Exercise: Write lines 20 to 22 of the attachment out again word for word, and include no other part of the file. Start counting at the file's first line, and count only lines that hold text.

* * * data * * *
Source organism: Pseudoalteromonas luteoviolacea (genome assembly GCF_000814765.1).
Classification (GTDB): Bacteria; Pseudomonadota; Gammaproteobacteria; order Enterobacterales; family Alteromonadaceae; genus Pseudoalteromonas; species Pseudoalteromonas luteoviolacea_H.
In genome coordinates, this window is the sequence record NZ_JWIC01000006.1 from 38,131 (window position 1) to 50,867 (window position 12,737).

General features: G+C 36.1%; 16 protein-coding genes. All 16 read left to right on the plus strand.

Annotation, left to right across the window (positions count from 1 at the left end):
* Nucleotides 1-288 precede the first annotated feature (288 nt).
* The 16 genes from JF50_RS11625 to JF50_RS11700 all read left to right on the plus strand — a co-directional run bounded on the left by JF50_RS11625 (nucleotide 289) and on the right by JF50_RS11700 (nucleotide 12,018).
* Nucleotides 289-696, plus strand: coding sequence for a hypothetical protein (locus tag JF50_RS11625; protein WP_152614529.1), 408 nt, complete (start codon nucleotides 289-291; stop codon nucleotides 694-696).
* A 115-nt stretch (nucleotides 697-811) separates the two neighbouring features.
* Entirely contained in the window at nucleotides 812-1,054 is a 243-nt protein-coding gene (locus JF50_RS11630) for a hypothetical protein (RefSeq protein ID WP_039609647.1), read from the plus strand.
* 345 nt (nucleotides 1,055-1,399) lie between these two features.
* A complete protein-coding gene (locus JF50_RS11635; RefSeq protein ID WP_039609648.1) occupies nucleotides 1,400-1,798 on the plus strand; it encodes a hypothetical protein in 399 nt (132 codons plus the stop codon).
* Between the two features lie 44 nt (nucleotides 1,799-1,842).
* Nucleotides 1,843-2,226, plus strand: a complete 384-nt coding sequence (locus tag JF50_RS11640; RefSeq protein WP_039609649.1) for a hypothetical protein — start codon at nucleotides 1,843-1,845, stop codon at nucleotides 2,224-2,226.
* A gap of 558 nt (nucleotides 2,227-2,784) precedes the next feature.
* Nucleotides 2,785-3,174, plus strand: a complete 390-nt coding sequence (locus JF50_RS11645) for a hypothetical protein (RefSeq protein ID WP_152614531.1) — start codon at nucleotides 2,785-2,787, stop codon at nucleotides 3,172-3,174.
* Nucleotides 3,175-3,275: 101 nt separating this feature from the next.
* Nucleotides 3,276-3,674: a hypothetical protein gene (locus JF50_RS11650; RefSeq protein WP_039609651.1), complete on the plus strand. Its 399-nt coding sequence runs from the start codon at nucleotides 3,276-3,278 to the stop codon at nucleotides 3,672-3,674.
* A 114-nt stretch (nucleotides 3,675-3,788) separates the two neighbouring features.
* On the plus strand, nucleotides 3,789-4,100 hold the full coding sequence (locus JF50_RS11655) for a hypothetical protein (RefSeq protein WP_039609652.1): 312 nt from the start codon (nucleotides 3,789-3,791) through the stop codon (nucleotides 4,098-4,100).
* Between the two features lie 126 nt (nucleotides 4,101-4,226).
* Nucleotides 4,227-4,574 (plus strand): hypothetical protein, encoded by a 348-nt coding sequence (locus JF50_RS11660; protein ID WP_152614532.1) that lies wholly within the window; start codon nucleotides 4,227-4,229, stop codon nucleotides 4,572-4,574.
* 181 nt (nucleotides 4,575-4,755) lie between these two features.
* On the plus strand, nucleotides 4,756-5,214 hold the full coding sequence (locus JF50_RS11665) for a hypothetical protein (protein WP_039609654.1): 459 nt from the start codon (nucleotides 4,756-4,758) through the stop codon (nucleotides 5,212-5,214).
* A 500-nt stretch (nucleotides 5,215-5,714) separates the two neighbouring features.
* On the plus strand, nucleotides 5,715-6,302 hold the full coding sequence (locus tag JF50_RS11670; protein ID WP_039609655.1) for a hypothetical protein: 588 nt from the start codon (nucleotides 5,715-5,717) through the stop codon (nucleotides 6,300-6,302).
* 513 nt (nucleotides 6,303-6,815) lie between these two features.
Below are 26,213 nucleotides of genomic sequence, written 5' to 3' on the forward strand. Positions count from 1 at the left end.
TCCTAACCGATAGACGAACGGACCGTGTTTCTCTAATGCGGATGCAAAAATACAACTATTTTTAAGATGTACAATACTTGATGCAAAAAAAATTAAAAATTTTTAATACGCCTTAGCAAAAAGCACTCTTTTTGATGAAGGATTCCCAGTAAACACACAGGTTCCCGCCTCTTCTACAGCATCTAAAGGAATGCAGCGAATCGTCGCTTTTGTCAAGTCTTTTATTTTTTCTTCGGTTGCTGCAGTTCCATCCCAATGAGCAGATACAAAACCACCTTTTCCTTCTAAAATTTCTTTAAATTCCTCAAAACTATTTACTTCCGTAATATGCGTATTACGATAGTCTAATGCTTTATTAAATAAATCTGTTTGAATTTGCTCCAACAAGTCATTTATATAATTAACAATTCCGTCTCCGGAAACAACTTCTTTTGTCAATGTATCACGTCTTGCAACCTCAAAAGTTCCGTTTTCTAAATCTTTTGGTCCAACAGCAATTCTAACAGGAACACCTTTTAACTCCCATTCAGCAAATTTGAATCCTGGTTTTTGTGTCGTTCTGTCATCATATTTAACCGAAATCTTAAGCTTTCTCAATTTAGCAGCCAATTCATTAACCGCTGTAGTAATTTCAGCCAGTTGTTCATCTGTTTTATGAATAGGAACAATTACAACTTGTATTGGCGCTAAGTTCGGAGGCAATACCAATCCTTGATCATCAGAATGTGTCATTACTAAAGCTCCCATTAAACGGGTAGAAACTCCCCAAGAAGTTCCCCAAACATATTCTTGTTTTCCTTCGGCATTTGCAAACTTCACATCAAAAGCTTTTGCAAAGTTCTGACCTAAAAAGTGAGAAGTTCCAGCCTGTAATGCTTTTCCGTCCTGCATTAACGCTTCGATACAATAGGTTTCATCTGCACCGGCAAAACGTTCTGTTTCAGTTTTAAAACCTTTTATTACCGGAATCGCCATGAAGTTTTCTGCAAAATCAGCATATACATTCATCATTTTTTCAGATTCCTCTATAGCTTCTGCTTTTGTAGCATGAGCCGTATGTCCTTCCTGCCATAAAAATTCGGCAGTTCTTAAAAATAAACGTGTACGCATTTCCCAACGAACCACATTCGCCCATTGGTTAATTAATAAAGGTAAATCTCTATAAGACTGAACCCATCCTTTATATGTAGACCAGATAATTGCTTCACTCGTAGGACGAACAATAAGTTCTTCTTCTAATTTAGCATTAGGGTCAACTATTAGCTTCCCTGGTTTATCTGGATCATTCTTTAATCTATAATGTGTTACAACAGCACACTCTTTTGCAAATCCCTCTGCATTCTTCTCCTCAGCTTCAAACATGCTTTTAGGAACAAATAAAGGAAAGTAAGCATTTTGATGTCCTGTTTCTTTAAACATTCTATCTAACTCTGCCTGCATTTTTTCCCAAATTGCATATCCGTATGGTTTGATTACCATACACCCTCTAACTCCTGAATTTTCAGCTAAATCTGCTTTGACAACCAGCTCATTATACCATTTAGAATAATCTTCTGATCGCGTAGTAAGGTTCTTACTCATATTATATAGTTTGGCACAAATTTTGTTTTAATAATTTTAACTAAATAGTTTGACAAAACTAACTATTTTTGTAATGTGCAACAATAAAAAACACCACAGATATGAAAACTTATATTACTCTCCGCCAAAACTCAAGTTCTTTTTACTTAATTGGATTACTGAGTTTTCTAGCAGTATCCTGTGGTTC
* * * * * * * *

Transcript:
* On the plus strand, nucleotides 3,789-4,100 hold the full coding sequence (locus JF50_RS11655) for a hypothetical protein (RefSeq protein WP_039609652.1): 312 nt from the start codon (nucleotides 3,789-3,791) through the stop codon (nucleotides 4,098-4,100).
* Between the two features lie 126 nt (nucleotides 4,101-4,226).
* Nucleotides 4,227-4,574 (plus strand): hypothetical protein, encoded by a 348-nt coding sequence (locus JF50_RS11660; protein ID WP_152614532.1) that lies wholly within the window; start codon nucleotides 4,227-4,229, stop codon nucleotides 4,572-4,574.